metamask - paypal partnership

Two giants in the financial world are starting to work together. One person sees this as the start of mass adoption for crypto. Others see this as a partnership between two entities with questionable commitments to privacy. 

So, we are going to look what this partnership between PayPal and MetaMask means for us, the users. Is this a good deal for us?

What Does This Partnership Bring to the Table?

The consensus about this partnership is positive. Most articles commenting on this see it as being beneficial for both companies. On one side, PayPal will generate revenue because each transaction with them will have a fee. On the other hand, MetaMask expects an increase in customers who will explore Web3.

But hold on, what does this partnership bring for us, the users? Well, we can buy ETH with PayPal in our MetaMask wallets. Or, in case you already have ETH on PayPal, you can fund your MetaMask with it. First, it is available for most US citizens. Hawaii is exempt for now. However, Consensys, the company behind MetaMask, plans to roll this out nationwide.

MetaMask will also have an easy on-ramp option now. Existing PayPal account holders don’t need to go through a KYC procedure. The ‘Know Your Customer’ procedure, that requires you to supply an official ID. The KYC can easily take a few days. The current on-ramp partners for MetaMask, require such a KYC. These are, for instance, MoonPay, Wyre and Transak

So, this is all indeed on a positive note. But we, as MetaMask users, do we need this partnership?

Are PayPal and MetaMask Centralized?

Looking at PayPal, we can only conclude that they are a centralized company. This goes against the initial idea of blockchain in general. We have also seen what can happen to CeFi (Centralized Finance). You only have to remember Celsius, Hodlnaut, or Vauld. All three companies are bankrupt. You can read up on why Celsius went bankrupt, we had in-depth coverage of this.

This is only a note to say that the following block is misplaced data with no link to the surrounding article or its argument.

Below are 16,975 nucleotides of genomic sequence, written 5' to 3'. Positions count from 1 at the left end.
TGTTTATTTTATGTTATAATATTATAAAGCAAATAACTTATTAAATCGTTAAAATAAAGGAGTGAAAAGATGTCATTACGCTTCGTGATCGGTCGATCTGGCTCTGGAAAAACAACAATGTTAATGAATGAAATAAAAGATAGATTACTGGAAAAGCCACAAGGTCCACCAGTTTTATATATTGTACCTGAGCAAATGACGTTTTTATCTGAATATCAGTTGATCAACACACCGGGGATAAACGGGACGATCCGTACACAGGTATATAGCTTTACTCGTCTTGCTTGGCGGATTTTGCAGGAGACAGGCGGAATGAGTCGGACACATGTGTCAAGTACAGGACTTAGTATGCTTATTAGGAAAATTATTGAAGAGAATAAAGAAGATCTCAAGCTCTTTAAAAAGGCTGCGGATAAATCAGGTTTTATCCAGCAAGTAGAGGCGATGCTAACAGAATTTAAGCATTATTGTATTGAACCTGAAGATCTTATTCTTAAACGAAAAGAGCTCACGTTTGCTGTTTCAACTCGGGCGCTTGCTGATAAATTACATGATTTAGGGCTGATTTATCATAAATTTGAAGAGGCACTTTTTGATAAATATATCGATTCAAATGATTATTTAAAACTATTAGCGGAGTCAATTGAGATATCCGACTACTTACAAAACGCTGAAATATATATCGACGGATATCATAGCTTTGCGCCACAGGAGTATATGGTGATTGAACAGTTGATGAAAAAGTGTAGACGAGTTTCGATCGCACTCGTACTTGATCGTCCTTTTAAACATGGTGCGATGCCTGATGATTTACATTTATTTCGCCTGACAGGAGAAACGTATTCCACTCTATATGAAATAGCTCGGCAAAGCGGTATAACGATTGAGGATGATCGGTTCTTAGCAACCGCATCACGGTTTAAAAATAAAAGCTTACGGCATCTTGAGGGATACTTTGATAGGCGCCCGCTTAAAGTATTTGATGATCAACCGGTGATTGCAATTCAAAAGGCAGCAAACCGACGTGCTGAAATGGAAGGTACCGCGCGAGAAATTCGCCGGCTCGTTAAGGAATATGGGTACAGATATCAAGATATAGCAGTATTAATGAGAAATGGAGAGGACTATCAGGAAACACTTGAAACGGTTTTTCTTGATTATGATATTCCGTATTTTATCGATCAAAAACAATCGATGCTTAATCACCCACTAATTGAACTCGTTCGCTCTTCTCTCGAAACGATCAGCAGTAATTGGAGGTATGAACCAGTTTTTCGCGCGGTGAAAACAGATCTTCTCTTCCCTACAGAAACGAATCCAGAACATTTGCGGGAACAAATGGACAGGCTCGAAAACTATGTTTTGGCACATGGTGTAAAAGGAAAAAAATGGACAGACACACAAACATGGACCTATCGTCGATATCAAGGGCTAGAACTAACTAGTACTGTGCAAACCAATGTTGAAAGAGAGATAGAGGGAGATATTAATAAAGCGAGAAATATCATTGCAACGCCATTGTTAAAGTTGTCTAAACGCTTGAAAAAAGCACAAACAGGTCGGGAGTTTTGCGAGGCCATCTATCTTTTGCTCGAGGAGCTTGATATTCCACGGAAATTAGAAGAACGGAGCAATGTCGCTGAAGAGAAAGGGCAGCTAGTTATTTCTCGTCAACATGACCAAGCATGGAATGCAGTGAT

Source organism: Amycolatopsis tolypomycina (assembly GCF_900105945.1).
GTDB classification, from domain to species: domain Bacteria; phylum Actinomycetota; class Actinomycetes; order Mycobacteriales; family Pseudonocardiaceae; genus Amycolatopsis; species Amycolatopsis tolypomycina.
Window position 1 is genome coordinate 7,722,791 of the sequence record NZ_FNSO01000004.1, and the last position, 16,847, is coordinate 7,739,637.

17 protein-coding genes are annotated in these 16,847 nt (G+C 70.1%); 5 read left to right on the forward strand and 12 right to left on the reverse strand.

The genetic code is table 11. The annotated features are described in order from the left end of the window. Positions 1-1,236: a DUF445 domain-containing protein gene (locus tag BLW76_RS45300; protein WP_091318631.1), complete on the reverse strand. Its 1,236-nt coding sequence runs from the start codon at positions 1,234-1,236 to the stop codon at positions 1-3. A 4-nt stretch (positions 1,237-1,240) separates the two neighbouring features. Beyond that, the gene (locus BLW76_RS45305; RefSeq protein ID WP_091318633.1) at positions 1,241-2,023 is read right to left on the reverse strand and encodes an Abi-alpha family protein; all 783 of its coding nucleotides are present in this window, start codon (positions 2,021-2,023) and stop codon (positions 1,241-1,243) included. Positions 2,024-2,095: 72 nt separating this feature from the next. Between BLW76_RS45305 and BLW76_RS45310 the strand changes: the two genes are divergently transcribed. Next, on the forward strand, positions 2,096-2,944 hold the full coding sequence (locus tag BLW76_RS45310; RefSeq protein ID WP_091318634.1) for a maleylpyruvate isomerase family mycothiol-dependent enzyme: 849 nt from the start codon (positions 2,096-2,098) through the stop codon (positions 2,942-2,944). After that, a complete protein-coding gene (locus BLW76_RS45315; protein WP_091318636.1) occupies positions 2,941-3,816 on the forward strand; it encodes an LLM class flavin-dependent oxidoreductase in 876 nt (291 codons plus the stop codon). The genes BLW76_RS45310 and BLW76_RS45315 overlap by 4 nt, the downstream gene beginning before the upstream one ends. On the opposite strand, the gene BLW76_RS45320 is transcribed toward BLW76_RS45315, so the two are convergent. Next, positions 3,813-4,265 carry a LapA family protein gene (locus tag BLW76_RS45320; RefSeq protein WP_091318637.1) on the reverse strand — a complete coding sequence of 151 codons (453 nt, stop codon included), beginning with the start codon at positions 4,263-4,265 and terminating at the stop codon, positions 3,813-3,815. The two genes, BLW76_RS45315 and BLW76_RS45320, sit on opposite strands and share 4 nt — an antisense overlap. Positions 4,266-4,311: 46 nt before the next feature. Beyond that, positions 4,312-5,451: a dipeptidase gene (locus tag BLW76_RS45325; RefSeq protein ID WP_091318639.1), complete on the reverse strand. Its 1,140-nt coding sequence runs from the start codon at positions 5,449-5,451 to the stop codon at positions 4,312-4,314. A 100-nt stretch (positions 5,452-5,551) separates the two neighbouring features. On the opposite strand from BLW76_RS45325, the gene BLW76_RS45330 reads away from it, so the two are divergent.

We also saw the recent FTX collapse. As a result, currently, the word ‘centralized’ is not that popular in crypto circles. For instance, we see that DEXs are gaining in popularity. When using a DEX, you will need a non-custodial wallet. In other words, you stay in control of your private keys.

Now, when looking at MetaMask, they claim to be a decentralized wallet. However, that image received a serious dent recently. Venezuelan MetaMask users underwent a ban and couldn’t use their wallet anymore. This is due to legal compliance or rather sanctions from the US government. Consensys and its MetaMask complied to the sanctions. Iranian users had a similar issue. In the Venezuelan case, Consensys resolved the matter within a few days, as The Block pointed out. However, it proves that MetaMask is not as decentralized as they portray themselves to be.

MetaMask Data Sharing Issues

During recent weeks, MetaMask had a serious backlash about their data collection practices. It turned out that MetaMask shared user internet-protocol information with Infura. This is the ConsenSys-made ‘RPC (remote procedure call) service’. Such an RPC reads and writes data to the Ethereum blockchain.

There was a change in wording during November in their user agreement. Besides user transaction data, they also shared IP addresses with Infura. It turned out that this was ‘by default’. As a result, the crypto community became very vocal about this. This went against the decentralization ethos. A clear violation of Ethereum’s privacy focus. This has been going on since 2018.

As a result of the backlash, Consensys came up with some solutions. This makes it more difficult to trace transactions back to users.

So, we see two centralized companies starting to partner in the crypto space. Add to this the recent MetaMask data sharing issues. Now it seems this may not be the portrayed marriage from heaven after all. Yes, it is convenient for many new crypto users to use PayPal in their MetaMask. But at what privacy cost will that be? Many MetaMask users have already switched to alternative wallets. For example, Trust Wallet or Rainbow Wallet. It is doubtful that these users will come running back to MetaMask.


On the surface, the PayPal partnership with MetaMask sounds and looks good. However, when you start to dig a bit deeper, we see plenty of issues that go against crypto pillars. Maybe this is a step closer to mass adoption, but it is also a step closer to centralization. The MetaMask data sharing issue is another obstacle. It goes against the decentralization ethos that blockchain and crypto stand for.

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